Some of my Soaps

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TheGecko

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How are your recent bars doing with that formula doing, @TheGecko?

It’s been seven days…no discoloration at all in the Autumn Harvest; it’s still white. The Ancient Sedona that I made almost two months ago, also no discoloration.

I had planned on making soap today, but other stuff came so it will be tomorrow before I do my Dragon’s Blood experiment.
 

TheGecko

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Made some new soaps.

First up is my first Confetti Soap. When I was planning my soaps from the Rainbow Challenge last year, I noticed they broke up into tiny bits so I saved them and then planned an extra bar for good measure and I had 3.5 oz of 'bits'...enough for a Test Batch. I was able to keep the calculations simple since it was the same recipe...I simply subtracted the weight of the bits from my total batch weight then fiddled with my recipe in SoapCalc for the difference. I added a full measure of BRV since the other soap was unscented and it happened to be sitting on my counter. After after adding the FO and blending to emulsion, I stirred the bits on and noticed the batter looked a little 'grey'. Not a huge surprise since they was a lot of blue and purple in my bits so I added some dispersed in oil TD and stirred it in. It could be a little whiter, but on the whole I am not displeased.

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Next up is a test of Kentucky Bourbon from BrambleBerry. As per normal when testing a new FO I leave the batter uncolored regardless of whether or not it is a discoloring FO 'cuz ya just never know. The FO has 1.6% vanilla and is said to discolor to a light tan. I never expect an immediate discoloration...the Dragon's Blood above took several weeks to full discolor, but I was surprised to say the least when I cut up just a short while ago.

First off, this is a classic example of there often being no rhyme or reason to soda ash. The Confetti soap is the same recipe, same size mold, slept in the same bed, different FO...no soda ash.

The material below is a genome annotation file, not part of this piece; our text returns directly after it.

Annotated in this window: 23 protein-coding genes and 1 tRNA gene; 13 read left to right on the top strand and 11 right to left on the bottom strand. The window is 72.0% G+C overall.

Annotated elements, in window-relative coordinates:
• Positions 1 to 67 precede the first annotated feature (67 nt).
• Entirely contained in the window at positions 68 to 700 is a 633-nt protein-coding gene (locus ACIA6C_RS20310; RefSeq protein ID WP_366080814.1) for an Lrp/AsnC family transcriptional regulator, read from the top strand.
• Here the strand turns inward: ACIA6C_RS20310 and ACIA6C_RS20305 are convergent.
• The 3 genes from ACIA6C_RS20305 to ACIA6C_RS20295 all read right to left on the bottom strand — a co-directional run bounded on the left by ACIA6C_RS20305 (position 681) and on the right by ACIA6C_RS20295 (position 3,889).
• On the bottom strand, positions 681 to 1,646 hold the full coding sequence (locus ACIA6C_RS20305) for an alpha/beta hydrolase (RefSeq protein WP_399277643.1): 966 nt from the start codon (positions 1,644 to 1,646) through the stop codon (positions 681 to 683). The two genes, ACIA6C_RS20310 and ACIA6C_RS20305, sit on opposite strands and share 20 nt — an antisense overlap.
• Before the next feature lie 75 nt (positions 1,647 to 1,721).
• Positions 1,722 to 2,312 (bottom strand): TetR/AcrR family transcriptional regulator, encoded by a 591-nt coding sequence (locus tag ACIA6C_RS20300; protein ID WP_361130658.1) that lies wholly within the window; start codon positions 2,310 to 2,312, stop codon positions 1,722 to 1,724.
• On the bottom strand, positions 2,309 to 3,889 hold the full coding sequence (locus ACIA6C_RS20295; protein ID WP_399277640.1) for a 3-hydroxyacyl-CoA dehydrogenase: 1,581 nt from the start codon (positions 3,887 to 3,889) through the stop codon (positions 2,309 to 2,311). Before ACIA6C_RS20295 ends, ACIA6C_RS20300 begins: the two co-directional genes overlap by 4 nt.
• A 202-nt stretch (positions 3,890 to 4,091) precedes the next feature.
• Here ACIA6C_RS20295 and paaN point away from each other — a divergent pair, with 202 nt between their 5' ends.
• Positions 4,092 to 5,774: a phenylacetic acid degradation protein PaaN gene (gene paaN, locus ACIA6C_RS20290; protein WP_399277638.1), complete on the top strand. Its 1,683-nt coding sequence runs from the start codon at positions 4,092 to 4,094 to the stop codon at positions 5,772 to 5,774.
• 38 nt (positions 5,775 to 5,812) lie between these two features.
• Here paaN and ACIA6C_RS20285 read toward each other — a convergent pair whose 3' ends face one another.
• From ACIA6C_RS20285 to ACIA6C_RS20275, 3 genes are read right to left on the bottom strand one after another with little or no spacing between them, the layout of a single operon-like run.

Second, these...swirls...I don't understand, I've never had this happen before. As per usual, I added Kaolin Clay to the FO, mixed with my mini blender, let it sit for a bit while I melted my oils and then mixed again before adding to the oils and stirring them in to disperse the clay and FO. I then added my Lye Solution and since this was just a Test Batch, blended to a medium trace. It poured beautifully, tapped it down and because I had blended to a medium trace, was able to give it a little swirl on top in about 10 minutes.

Usually I switch to a 35% Lye Solution during the Winter, but still had a half gallon of 33% that I decided to use. It was pretty cold in the garage...low 30s. Normally I let my soap sit in the mold for a day or two, double it during the Winter, but I was a bit eager and soap felt like cheddar after 14 hours so I decided to go for it. It was a bit sticky and I had soda ash, even on the sides and bottom. It should be noted that I always wash, rinse and dry my molds well before using as sometimes weeks will pass between use. This will be interesting to see how it looks over the coming weeks.